This ending… I had to write it out in its entirety because there are so many things… so many things wrong with it. First, who organized this plan? I’m supposing it’s Marge and Lisa, but we never saw a scene that showed that knew what Homer and Bart were up to. Next, they would have no idea how Homer would describe the alleged car thief; it just so happened to match with Willie. He could have said anything, but I guess they could have just picked out the Springfield resident that closely matched his description. But then later it’s revealed in a joke that Willie was not involved, so that makes no fucking sense at all. Then we have Homer drawing out his confession until a man is shot and presumably killed; had this not been an act, he would have been inadvertently responsible for Skinner’s death. Then we have the interrupted explanation, which is basically the writers unzipping their pants and pissing in our faces. They know that we know that they could have written a logical ending, and an explanation that made sense. Maybe they think they’re oh-so clever pointing out how they wrote themselves into a corner and couldn’t come up with a satisfying ending, and that by acknowledging it will absolve themselves. Well it doesn’t. It absolutely fucking doesn’t. It just further points out how this episode was bullshit. I actually think this third act is even worse than “Menace Shoes;” at least there it was wacky and impossible from the very start. Here they make you think it’s going somewhere, then they pull the rug out from under the viewers and tell them to fuck themselves. Class act, guys.
Tidbits and Quotes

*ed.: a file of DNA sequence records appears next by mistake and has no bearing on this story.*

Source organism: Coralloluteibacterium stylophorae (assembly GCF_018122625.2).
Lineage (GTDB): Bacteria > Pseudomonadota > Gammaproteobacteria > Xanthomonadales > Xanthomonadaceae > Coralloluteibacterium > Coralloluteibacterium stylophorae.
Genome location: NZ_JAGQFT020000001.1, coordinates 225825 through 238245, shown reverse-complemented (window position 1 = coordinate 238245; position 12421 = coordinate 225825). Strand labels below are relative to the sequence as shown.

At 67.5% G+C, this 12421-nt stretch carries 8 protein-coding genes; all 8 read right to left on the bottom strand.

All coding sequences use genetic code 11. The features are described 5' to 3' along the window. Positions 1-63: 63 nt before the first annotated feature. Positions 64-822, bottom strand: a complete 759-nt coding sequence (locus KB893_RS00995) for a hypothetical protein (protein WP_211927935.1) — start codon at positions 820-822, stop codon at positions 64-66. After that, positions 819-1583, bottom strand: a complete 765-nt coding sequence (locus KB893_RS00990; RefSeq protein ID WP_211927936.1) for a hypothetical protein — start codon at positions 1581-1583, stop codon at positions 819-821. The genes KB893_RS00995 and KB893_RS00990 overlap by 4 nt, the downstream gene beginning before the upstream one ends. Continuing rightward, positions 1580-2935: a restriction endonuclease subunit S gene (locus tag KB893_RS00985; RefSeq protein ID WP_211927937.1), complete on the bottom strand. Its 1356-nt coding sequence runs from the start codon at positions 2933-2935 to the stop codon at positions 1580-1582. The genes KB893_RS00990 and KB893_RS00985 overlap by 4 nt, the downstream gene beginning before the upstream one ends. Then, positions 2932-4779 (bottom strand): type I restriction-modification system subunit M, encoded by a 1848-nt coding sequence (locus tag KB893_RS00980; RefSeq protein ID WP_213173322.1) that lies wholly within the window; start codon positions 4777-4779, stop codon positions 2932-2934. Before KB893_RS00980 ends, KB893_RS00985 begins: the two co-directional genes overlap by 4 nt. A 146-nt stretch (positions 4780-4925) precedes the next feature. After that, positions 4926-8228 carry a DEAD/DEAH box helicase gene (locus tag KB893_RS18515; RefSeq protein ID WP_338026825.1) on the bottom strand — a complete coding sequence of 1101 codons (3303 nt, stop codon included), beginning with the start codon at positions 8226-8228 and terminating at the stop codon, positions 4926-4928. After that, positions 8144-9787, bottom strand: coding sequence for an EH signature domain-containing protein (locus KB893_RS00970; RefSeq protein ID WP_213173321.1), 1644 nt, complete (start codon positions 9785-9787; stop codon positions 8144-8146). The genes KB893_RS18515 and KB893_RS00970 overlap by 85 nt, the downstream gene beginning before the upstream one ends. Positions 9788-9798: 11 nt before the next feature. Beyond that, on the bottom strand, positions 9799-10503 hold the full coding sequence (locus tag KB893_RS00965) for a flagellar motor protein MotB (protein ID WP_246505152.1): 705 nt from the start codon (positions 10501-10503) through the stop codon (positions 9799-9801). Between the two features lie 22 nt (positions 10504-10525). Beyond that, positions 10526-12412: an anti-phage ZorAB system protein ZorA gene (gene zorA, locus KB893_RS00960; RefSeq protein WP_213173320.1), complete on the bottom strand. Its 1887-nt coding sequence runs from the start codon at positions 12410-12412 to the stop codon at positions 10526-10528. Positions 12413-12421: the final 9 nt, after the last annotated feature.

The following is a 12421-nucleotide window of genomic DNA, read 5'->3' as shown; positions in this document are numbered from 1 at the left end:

– We have Homer grow a magic pocket in his shirt to put his keys in, which we’ve seen before, but then the next scene we see he has a buttoned shirt on so they can do the beer gut gag. One clothing modification is fine, but two in a row is slightly pushing it. A bit nit-picky, yeah, but it’s just something I noticed.
– I actually really liked drunk Marge (“I’ll do it! I always end up doing it!”) and her interplay with the magician. The monkeys wearing Marge dresses and pearls make as much sense as the ending, but they’re just a quick dumb gag and I was amused regardless. And how can you not love a magic finale involving someone emerging from a giant prop banana?
– Truly heartless moment of Homer deserting Bart at the boardwalk. Even though he constantly strangles him, I just don’t see him doing that.
– I was slightly bothered that Marge acted so blase about the mischief her husband and son was up to (“Should I just back out of the room?” “Would you?”) until I realized that she was still drunk. Makes sense to me.
– More heartless Homer as he tries to con Flanders by means of a gilded Bible that his dead wife allegedly ordered. Pretty sick stuff.
– It’s such a nothing role, but I think Edward Norton gave it his all as the fake agent. He even gets to adapt two phony voices, one as the old man disguise, and as the actor Devon Bradley (“Character actor, dancer, singer… I’m a triple threat!”)
– The sad part is is that there’s a lot of pretty good jokes in the third act: Homer chloroforming himself to escape his snowballing lies, and his time at the stand (“I told you, my memory is fuzzy!” “Fuzzy like Willie’s beard?!” “Yes, exactly! No, no, I mean, the whole incident is hazy.” “Hazy like the moors of Scotland?!”) Then again, why didn’t Homer just plainly say that he’s sure Willie was not the man he saw, or claim he had another distinguishing characteristic? Perhaps he was too dim to think of it. But anyway, the point is that there were some amusing bits and some effective building tension that is completely squandered by the cop-out ending to end all cop-out endings. There definitely needed to be a twist beyond Homer and Bart simply learning a lesson for sure, but anything, anything would have been better than the ending we have here.